Tips for doing effective hardware/firmware codesign: Part 1 - Embedded.com

Tips for doing effective hardware/firmware codesign: Part 1

Editor’s Note:  In an excerpt from his book Hardware/firmware Interface design , author Gary Stringham provides examples of best practices developers can use to increase their design’s performance.

Part 1: event notification and performance.

In an embedded system, hardware and firmware each have their respective jobs to do but must work together as a system. Coordination must occur between hardware and firmware, especially to keep both working optimally.

However, if the system is not balanced, performance could be impacted if firmware is waiting for hardware to finish something or if hardware is waiting for firmware to say what to do next.

Firmware has to wait for hardware to complete a task. In the meantime, firmware often busies itself with other tasks. But if hardware does not generate any kind of task completion signal, firmware is often left guessing and accommodating a worse-case scenario. On the other hand, if firmware is too busy to respond to interrupts from hardware, hardware is left idling and possibly could miss external events it needs to handle.

Timing is not the only aspect, but efficiency across the hardware/firmware interface is a factor, too. Inefficient designs are prone to defects that need to be detected and resolved. In this chapter I will discuss several design aspects that will help hardware and firmware work more efficiently to increase performance and reduce unnecessary waiting.

Event Notification
When some event occurs in the block that firmware needs to respond to, firmware needs to be notified. Events in the block result from block tasks that were launched. Launches can be divided into two categories: external launches and firmware launches. Events from external launches come as a result of something from outside the block launching a block task, such as an incoming data packet or a signal from another block.

They come asynchronously; neither the block nor its device driver can anticipate when it will come. The block is set up to watch for it and generate an interrupt for the device driver to handle it. Events from firmware launches come as a result of firmware having launched some task in the block, such as process some data or send out a packet.

Often the hardware engineers designing the block have a good idea as to how long the task will take. However, that information may not be very useful for firmware. For example, if it is known that a block task will take 2000 clock cycles, how can firmware use that information? Firmware engineers do not know what that means for a number of reasons:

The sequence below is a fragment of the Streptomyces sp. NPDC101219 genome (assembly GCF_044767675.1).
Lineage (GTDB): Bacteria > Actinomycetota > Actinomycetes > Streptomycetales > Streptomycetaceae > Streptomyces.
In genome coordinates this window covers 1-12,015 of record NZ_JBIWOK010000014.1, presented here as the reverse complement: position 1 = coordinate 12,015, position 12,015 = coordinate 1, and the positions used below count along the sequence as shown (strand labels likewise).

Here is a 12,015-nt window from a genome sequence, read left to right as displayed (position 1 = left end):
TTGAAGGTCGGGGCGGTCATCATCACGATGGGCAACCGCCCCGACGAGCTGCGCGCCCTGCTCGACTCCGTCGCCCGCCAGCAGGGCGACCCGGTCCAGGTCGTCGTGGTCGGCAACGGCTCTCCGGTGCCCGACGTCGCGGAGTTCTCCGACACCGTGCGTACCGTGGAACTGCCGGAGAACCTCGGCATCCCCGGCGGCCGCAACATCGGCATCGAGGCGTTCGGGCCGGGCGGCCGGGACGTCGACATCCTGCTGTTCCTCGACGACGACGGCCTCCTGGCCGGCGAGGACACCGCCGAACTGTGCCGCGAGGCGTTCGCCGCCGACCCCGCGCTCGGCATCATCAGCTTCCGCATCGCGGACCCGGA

• The CPU and the chip are not necessarily running at the same frequency.
  • Firmware engineers typically do not know how many CPU clock cycles a section of code takes (unless they are writing in assembly).
  • A CPU with a multiple core or that reorders instructions makes it difficult to calculate.
  • When idle, a CPU could shut itself down, which stops its own clocks.
  • Other system interrupts will stop the current firmware thread from executing temporarily, and the thread will not know that it occurred.
  • The CPU may be busy working on some other firmware task.
  • I/O reads and writes from the CPU to the chip typically take a few extra clock cycles.
  • The CPU can buffer up I/O reads and writes, so others may be in front.
  • Different CPUs have different read/write characteristics.

So how should firmware know when the task is done? Firmware can only know how much time passes by reading some counter in the CPU or chip. But firmware is not so concerned with how much time has passed; it is more concerned about when some event has occurred.

Different methods have been used, each with their own advantages and disadvantages. Events from external launches always generate an interrupt. But if firmware just launched a task with a very short time, generating an interrupt right back to firmware might not be optimal. Firmware finds out that it can proceed with the next step using one of these four methods:

  • No indication
  • Timed delay
  • Status bit
  • Interrupt

No Indication. The block does not have a way to notify firmware that the task is complete. This is often used when the task completion is immediate; or, in other words, synchronous with firmware’s access of the block, such as changing configuration settings or an instantaneous abort. This is okay because firmware can safely and immediately write something else to the block.

However, when designs evolve and tasks that used to be instantaneous are delayed or take time to complete, there is the risk that firmware could access the block again before it is ready.